# What is a Pearson’s chi-square test?

A Pearson’s chi-square test, also known as a chi-square test, is a statistical approach to determine if there is a difference between two or more groups of categorical variables. For example, to see if the distribution of males and females differs between control and treated groups of an experiment requires a Pearson’s chi-square test.

# Assumptions of a Pearson’s chi-square test

There are just two general assumptions that data has to pass before undertaking a Pearson’s chi-square test. These assumptions are:

- The variables of interest should be categorical data (either ordinal or nominal).
- There should be two or more independent groups of interest.

# How to perform a Pearson’s chi-square test in SPSS

To perform a Pearson’s chi-square test in SPSS, you need to have two categorical variables, such as counts (1, 2, 3 etc.). I will apply the above example to explore the difference in male and female numbers between two groups (control and treated).

The null hypothesis would be:

**“There is no difference in male and female proportions between the control and treated group.”**

The alternative hypothesis would be:

**“There is a difference in male and female proportions between the control and treated group.”**

In SPSS, I have created a simple dataset containing two variables. The first variable (

) contains the information regarding the sex of the individual. I have assigned the value of ‘**Sex****1**‘ to indicate a male and ‘**2**‘ to represent a female. The

variable refers to which group each participant is in, so that ‘**Group****1**‘ indicates the controls and ‘**2**‘ is assigned to the experimental group. In total, there are 40 individuals, 20 in each group.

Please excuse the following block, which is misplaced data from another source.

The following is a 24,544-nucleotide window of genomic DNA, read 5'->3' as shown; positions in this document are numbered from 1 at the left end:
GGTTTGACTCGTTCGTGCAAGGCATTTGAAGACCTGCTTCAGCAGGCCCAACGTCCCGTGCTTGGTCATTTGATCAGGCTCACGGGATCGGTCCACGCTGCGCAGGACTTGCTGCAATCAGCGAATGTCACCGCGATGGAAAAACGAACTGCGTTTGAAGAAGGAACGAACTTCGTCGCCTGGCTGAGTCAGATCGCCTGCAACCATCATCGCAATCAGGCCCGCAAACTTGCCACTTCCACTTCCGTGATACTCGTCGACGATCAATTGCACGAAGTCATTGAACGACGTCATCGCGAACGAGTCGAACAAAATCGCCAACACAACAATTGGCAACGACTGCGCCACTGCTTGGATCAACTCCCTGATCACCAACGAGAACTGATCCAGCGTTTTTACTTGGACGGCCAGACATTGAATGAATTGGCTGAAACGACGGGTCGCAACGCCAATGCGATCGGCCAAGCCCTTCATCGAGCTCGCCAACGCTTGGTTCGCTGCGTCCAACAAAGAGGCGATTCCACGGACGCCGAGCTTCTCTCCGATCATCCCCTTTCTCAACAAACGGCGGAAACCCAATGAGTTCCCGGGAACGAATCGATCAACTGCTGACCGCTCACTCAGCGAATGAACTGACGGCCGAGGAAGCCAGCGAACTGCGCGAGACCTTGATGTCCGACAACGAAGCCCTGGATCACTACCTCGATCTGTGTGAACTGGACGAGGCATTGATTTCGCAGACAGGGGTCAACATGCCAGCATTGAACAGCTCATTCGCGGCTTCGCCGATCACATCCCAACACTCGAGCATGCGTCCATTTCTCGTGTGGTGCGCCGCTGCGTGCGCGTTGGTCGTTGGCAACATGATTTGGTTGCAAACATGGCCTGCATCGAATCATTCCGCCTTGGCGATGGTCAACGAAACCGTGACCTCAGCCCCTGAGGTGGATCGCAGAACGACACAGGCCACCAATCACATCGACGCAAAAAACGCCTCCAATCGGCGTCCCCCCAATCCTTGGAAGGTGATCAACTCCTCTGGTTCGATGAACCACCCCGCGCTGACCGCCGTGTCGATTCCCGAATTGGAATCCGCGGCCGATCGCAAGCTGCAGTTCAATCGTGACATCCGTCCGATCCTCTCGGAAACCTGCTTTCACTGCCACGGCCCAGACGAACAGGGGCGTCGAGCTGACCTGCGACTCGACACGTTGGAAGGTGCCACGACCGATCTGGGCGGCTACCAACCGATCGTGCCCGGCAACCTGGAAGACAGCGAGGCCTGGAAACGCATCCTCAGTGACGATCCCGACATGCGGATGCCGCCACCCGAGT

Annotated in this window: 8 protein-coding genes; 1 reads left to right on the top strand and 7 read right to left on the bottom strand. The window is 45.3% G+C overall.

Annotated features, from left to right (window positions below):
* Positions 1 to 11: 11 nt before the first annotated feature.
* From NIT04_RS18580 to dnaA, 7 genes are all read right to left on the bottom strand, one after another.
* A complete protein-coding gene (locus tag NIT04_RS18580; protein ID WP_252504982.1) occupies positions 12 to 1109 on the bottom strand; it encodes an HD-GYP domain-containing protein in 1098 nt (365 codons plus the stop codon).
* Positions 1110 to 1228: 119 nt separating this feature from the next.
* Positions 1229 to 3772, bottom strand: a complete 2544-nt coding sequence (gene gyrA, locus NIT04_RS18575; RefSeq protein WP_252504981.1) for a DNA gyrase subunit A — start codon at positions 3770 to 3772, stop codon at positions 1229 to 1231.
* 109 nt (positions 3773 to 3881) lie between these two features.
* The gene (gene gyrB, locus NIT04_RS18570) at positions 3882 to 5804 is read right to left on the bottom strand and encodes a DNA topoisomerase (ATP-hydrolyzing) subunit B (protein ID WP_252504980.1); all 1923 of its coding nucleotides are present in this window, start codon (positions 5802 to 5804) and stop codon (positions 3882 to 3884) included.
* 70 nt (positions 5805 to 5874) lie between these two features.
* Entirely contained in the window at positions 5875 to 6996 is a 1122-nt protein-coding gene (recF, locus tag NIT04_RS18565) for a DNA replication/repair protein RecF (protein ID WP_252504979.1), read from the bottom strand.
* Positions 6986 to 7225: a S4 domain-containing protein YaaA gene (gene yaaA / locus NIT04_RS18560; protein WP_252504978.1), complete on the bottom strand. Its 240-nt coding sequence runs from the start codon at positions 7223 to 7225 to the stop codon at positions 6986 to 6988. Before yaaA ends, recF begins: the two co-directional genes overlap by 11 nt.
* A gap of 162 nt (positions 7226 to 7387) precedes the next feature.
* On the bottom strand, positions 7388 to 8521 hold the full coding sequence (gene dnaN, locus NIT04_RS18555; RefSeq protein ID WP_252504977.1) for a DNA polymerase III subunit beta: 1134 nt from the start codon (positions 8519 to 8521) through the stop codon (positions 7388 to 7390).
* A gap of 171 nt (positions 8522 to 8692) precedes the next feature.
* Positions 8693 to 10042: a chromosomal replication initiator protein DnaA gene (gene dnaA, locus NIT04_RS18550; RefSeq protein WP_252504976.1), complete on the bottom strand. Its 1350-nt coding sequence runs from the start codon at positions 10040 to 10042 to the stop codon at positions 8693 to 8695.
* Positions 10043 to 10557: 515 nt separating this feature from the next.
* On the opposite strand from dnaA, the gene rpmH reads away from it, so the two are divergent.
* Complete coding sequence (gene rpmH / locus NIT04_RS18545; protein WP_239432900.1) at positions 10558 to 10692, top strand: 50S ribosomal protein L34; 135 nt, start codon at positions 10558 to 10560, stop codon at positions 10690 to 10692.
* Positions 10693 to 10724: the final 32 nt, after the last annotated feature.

Below is a snapshot of some of the data within SPSS.

# Performing the test

Now we have the dataset, we can now perform the Pearson’s chi-square test in SPSS.

- Firstly, go to

.**Analyze > Descriptive Statistics > Crosstabs...**

2. A new window will now appear. In it, move one of the variables into the

window and the other variable into the **Row(s)**

window.**Column(s)**

3. Next, click the

button and on the new window that opens, tick the option for **Statistics...**

.**Chi-square**

Now click the

button.**Continue**

4. Next, click the

button. In the new window, tick the options for **Cells...**

, **Row**

and **Column**

under the **Total**

header. This will give the percentages within each subgroup in the results output.**Percentages**

5. Finally, perform the test by clicking on the

button.**OK**

# The output

If you now go to the SPSS output window, you will see three sections titled

, **Case Processing Summary**

and **Crosstabulation**

.**Chi-Square Tests**

The first contains information regarding the number of cases involved in the test. In the

window, there are further descriptive information regarding the numbers and proportions (in percentages) of males or females, in this example, for each group.**Crosstabulation**

The statistical output we are interested in can be found in the final window:

.**Chi-Square Tests**

Since we are interested in the Pearson’s chi-square test, we need to look at the values in the first row. There are a few figures quoted in each column, these are:

– This is the chi-square (x**Value**^{2}) statistic.

– The degrees of freedom in the analysis.**df**

– The P value for a 2-sided analysis.**Asymptotic Significance (2-sided)**

– The exact P value for a 2-sided analysis.**Exact Sig. (2-sided)**

– The exact P value for a 1-sided analysis.**Exact Sig. (1-sided)**

It is worth noting that if any of the cells in the analysis contains less than 5 counts, then we would need to refer to the

instead of the Pearson’s chi-square test. **Fisher's Exact Test**

# Interpretation

In our example, we can see that the P value is ‘**0.342**‘, which is just above our significance threshold of P<0.05. Thus, we accept the null hypothesis and reject the alternative hypothesis.

# Reporting

To report the analysis of a Pearson’s chi-square test, it is often useful to present the chi-square statistic, the degrees of freedom and the P value. Below is a breakdown of the reporting style for a Pearson’s chi-square test.

IBM SPSS version used: 24

Featured image credit: Quinn Dombrowski (via Flickr)